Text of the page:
Outgoing president reflects on his high-profile career and the hazards of going “from 100mph to zero”

A year ago the then Crawford & Company [Crawford & Co] president Clive Nicholls lost his sister at the age of 51, an incident that completely devastated him. After that, time became more precious.

But the experience he said was something that he could not have navigated without his Crawford & Co colleagues, many of whom offered their sympathy.

This was Nicholls’ main message in his leaving speech at his retirement party in September, he also spoke of being taken aback by the number of well wishes he received upon the announcement.

He told Insurance Times that retiring was one of the toughest decisions he has had to make, but the reality of losing his sister made him question working past his 60th birthday.

Nicholls retired as president of loss adjuster Crawford & Co at the end of last month after serving the firm for a whole decade. He will pass the baton to Lisa Bartlett, who he has been training over the past month. She currently holds the position of chief client officer, and began her role at the beginning of October.

March 2015 saw Nicholls appointed president – UK & Ireland for Crawford & Co, he had previously been appointed as senior vice president, global client development for Europe, Middle East, Africa & Asia Pacific for the firm, but started there in 2009.

Heart of the business

Nicholls believes that people matter first in business – they are the heart of it. And it is the people that Nicholls says he will miss the most. 

He says: “Most of us would say it’s belonging to the wider [Crawford’s] family that makes a difference. If people are in trouble or need looking after, it’s how you handle that [as a company] that makes a difference.”

He compares this to the handling of a claim stating that the consumer should also feel looked after and not like a commodity, highlighting that the former experience would increase the likelihood

“We [as loss adjusters] are an integral part of that. It doesn’t mean paying claims that shouldn’t get paid. It’s a cultural thing. Are you looking after a business or individual that has suffered a loss? A bereavement in my case. It’s not easily definable, but it’s most definitely there,” he adds.

Even now, he is not sure yet if he is completely ready to settle into retirement, he says: “Maybe I’ll do a non-executive role here or there, I don’t know. But it would be at a different level of pace. Something to keep my head occupied. I don’t think you can go from 100mph to zero and it not hurt. I’m not sure I could sit in my garden and do nothing in the long run.”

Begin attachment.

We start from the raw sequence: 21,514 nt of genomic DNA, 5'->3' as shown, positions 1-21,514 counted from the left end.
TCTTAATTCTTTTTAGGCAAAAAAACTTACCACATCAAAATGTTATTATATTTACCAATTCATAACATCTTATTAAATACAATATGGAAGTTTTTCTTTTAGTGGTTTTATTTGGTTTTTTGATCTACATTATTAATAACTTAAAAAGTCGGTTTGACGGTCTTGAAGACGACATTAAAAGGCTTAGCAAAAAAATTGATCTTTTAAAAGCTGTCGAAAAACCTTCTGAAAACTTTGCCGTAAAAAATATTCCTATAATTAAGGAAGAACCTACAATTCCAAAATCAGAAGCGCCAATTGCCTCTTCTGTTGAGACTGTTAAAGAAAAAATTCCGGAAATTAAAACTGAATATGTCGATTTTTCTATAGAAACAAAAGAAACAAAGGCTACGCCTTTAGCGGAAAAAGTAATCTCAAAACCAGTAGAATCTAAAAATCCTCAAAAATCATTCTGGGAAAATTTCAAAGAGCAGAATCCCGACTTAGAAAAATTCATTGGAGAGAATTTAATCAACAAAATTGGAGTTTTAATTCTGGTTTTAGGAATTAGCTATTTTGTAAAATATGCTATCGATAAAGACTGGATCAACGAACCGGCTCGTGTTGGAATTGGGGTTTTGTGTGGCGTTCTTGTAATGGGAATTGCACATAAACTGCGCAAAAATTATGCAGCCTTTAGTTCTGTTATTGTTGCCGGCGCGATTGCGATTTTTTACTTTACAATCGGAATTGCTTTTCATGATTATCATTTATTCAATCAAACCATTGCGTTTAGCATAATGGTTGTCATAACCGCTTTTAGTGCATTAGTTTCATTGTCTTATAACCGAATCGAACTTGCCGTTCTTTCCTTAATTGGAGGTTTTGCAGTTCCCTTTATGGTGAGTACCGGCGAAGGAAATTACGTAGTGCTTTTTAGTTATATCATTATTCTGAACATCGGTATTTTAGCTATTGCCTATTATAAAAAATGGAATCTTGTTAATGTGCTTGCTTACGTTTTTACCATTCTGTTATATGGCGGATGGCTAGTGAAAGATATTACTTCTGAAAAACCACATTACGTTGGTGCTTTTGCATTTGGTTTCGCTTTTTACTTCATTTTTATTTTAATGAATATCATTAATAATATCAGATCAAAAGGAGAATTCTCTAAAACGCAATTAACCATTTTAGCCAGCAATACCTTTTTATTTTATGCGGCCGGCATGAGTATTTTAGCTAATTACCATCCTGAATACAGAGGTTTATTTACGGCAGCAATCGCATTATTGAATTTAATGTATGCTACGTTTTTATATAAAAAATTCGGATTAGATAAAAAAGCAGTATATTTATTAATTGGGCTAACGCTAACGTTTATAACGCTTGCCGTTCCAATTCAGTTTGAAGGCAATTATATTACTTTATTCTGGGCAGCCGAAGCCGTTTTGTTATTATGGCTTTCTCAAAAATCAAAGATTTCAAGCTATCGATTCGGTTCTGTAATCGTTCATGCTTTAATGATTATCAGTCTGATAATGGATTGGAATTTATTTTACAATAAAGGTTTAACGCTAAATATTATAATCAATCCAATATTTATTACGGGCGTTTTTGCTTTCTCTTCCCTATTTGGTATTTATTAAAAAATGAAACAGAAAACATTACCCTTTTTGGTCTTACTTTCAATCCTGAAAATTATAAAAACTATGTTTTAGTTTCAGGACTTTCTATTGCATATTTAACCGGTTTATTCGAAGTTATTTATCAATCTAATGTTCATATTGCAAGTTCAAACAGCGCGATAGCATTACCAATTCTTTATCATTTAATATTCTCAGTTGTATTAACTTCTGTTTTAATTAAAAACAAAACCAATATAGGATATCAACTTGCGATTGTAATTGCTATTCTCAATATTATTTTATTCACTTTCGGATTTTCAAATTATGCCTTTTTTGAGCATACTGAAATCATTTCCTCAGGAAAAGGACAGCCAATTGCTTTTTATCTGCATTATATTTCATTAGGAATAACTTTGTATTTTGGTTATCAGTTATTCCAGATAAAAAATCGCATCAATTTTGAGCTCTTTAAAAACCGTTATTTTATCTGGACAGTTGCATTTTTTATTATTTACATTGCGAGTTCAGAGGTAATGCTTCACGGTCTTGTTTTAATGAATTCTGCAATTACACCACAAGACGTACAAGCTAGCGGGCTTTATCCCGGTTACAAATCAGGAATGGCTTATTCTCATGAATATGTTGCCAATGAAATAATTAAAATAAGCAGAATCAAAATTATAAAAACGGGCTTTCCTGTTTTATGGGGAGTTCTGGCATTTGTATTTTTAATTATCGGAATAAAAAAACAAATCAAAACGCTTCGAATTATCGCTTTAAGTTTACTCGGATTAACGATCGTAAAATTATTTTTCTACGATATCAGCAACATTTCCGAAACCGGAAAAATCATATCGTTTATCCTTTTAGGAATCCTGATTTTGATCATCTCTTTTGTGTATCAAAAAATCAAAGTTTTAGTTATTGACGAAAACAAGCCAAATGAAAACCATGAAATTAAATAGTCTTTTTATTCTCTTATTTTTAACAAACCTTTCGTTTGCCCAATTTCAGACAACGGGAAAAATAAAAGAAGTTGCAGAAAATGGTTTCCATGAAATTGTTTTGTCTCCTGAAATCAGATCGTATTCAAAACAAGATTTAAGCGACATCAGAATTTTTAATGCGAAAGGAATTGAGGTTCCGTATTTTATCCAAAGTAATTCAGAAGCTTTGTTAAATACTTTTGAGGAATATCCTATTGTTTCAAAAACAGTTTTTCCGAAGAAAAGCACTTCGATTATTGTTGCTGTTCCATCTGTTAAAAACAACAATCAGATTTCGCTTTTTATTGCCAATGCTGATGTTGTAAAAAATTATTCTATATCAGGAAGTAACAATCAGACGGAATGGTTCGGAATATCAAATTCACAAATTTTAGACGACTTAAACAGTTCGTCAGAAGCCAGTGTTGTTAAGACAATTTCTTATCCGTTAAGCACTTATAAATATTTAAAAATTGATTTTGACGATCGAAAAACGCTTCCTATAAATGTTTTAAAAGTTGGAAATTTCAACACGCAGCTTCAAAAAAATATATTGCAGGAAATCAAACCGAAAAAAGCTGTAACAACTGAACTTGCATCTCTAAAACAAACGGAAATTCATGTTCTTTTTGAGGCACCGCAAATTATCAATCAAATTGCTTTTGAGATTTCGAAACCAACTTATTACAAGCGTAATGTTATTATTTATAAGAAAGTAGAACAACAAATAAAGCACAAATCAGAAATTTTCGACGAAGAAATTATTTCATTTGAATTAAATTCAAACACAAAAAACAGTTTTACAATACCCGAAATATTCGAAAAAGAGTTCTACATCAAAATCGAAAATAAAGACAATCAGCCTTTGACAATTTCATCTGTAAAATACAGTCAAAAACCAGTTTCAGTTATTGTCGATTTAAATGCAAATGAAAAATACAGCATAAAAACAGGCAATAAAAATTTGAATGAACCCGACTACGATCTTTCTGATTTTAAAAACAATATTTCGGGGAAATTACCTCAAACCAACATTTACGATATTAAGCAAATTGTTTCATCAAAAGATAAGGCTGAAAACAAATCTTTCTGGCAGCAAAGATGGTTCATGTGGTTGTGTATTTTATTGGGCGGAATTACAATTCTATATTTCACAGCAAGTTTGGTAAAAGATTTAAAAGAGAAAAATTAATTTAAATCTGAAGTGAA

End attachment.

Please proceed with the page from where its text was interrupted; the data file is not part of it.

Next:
Investing in people

While he says his biggest challenge was investing in technology and bringing systems up to date, the other was training people and progressing them through the business.

“I think the insurance industry has under-invested in people for a long time, and loss adjusters are no different and if we don’t invest in people from the outset, how are they ever going to become the specialists? We can’t have a situation where one day [a competitor] pinches my loss adjuster and the next day I pinch theirs. That just leads to wage inflation. It’s not sustainable as a business model and we have to start investing in people. We have been putting a lot more effort into that,” he explained.

Whereas his biggest achievement, was “far more interactions around the world” than Crawford & Co used to have.

Not just a 9-5

Nicholls began his career in 1981 with loss adjusting and claims management provider – Robins Davies & Little before moving to GAB Robins in 1983 where he worked for over five years in a variety of senior roles, leading to his appointment as its chief executive in 2000. 

Clive Nicholls - Preferred

Clive Nicholls

Crawford & Co later bought the its rival – loss adjusting and claims management provider GAB in 2014 for £45.8m.

After leaving GAB, Nicholls joined Accidentcare, which following a merger became Aquilo where he set up a building repair network business in 2006, before transferring to construction company, Rok Plc as business development director, maintenance division when the business was acquired in 2007.

Nicholls advised those looking into working for a loss adjuster that it is not just a 9-5 job. This is because of the unpredictable nature of the profession.

But he continues: “If you like not knowing what is going to happen tomorrow – good stuff. You will be out meeting all sorts of people doing all sorts of things. It’s a fabulous job. But it has genuinely been a brilliant journey for me from being a trainee loss adjuster to running the show. I have travelled the world and met all sorts of people. Where else would you get to do that? It has been a fabulous career.”

Passing the baton

When asked what advice he would give his successor, Nicholls adds: “Look after the people first. If you don’t look after your people, someone else will and spend as much time thinking about the future as the [past] in this job, if you’re not thinking about where it’s going, it’s already gone!

Lastly, he says that he feels the responsibility of what he does, “I do think it is a responsibility to leave the business in a better shape than I found it. Then hand the baton on to the next person”.